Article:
This point-in-time count is a snapshot of people who are homeless in Spokane, counted by local teams on one night in January, a statistic that is limited by a variety of factors and not considered the complete picture. Because more homeless people were in shelters, and fewer were outside in hard-to-find places, it was easier to get a count, according to McCann and city officials. That might apply particularly to the chronically homeless, who are more likely to use emergency shelters.
In particular, the city’s super-tight rental market – with an estimated vacancy rate of 0.7 percent – makes it very hard for people to find affordable housing and pushes the homeless numbers upward. Nearly 500 people are qualified for federal housing vouchers but can’t find a place to use them in town, said Dawn Kinder, the director of the city’s Community, Housing and Human Services Department.
This year’s count showed:
1,090 homeless individuals, an 11 percent increase over last year. Eighty-seven percent of all people counted were in shelters. Around three-quarters of those were in emergency shelters, and one quarter were in transitional housing.
Who Does Safety Pin Box Support?
Safety Pin Box benefits all people involved, but is specifically geared at supporting Black women & femmes who are contributing to the movement for Black lives.
Every month, Safety Pin Box will give one-time financial gifts to individual Black women who have demonstrated a commitment to serving Black people. Financial gift recipients will be featured in that month’s box at their discretion, and will be invited to contribute to that month’s task writing. Any and all Black women contributing to Black liberation in any way are encouraged to apply and recipients will be chosen at random each month from Black women applicants in our pool. The more subscribers we have, the more Black women we can support. Subscription fees, as a form of reparations, go directly to supporting Black women freedom fighters every month.
Learn More Click https://www.safetypinbox.com/black-women-being/
In This exhibit was first seen at the Spokane downtown library from January through March. Now we will be moving two E. Central Community Center we were able find it’s permanent home. But it will be made available to other institutions and galleries if you’re interested contact Robert Lloyd at email@example.com.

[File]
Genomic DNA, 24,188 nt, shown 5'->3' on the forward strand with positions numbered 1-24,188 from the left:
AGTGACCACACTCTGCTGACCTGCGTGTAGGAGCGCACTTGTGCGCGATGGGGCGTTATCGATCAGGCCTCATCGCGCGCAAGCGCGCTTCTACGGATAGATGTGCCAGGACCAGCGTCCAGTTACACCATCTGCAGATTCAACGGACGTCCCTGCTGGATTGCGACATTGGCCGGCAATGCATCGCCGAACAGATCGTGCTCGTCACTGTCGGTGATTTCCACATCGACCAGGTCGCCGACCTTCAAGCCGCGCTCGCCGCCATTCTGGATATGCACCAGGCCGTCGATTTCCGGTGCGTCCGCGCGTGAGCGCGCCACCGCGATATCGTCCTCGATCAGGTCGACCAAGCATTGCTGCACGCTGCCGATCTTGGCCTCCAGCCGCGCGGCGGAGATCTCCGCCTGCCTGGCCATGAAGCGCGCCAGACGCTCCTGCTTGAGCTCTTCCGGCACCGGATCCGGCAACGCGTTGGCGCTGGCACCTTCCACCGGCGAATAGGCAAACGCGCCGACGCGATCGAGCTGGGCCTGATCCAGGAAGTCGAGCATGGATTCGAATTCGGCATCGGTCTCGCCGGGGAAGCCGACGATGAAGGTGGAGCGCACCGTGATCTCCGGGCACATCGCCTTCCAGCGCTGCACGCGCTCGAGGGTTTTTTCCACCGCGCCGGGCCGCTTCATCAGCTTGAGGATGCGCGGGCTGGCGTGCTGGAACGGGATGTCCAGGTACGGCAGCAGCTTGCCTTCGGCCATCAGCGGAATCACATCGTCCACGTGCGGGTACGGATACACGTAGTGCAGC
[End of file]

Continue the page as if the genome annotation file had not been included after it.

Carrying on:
Coming soon to East Central Community Ctr. 500 S. Stone.
If You Really Knew Me you’d know that I’m the Black guy photographing your events and meetings. If You Really Knew Me you’d know I am a supporter of community building (4comculture.com). If You Really Knew Me you’d know I taught my photography students that good photographs have four components.
This exhibition has
- Impact – size 4 x 5 feet
- Technique – cutting edge technology: CherryPIX video
- Design/Composition – bold colors, striking brush strokes and textures, interaction
- Content – in depth storytelling, stereotype blowing, media mixing, community building
If you would like to take part and meet new friends, you’ll visit East Central Community Ctr. 500 S. Stone Spokane WA for First Thur each month at10 AM coffee discussion.
IF YOU REALLY KNEW ME Stories of Survivors and Warriors.
This exhibit we’ll be House & display at the E. Central Community Ctr. May.
This will be a traveling exhibit and can be made available for exhibitions at your gallery or institution. contact Robert Lloyd at firstname.lastname@example.org
Photographs by Robert Lloyd
Video by Doug Dalton and DaShawn Bedford
Wendy Levy for The Alliance for Media Arts + Culture
A collaborative, interactive photography exhibition in honor of Human Trafficking Awareness month in Spokane, these photographs were created with local women survivors and warriors. We hope these images and stories raise awareness, engagement and political will, so all those still in risk may find safety and freedom.
A project of The Alliance for Media Arts + Culture, The Spokane Human Rights Commission, Community-Minded Television,The Jonah Project and Spokane Arts Supply
We believe in justice for all
We believe in lifting up the disadvantaged
We believe in dismantaling unjust criminalization systems
We believe in equal protection under the law
We believe in ending poverty
We believe in ending systemic racism
We believe in a moral narrative that is concerned with
how society treats the marginalized
We believe in transforming the political, economic, and
moral structures of our society
We believe in working toward non-partisan goals
We believe in sustained moral direct action
We believe in nonviolence
But getting organized doesn’t mean joining a pre-existing institution and taking orders. It shouldn’t mean for feiting your agency and intelligence to become a cog in a machine. Organizational structure should maximize both freedom and voluntary coordination at every level of scale, from the smallest group up to society as a whole.
You and your friends already constitute an affinity group, the essential building block of this model. An affinity group is a circle of friends who understand themselves as an autonomous political force. The ideal is that people who already know and trust each other should work together to respond immediately, intelligently and flexibly to emerging situations.
This leaderless format has proven effective for political and civic activities of all kinds, as well as other tactics in which many unpredictable autonomous groups overwhelm a centralized adversary. You should go to every demonstration in an affinity group, with a shared sense of your goals and capabilities. If you are in an affinity group that has experience taking action together, you will be much better prepared to deal with emergencies and make the most of unexpected opportunities.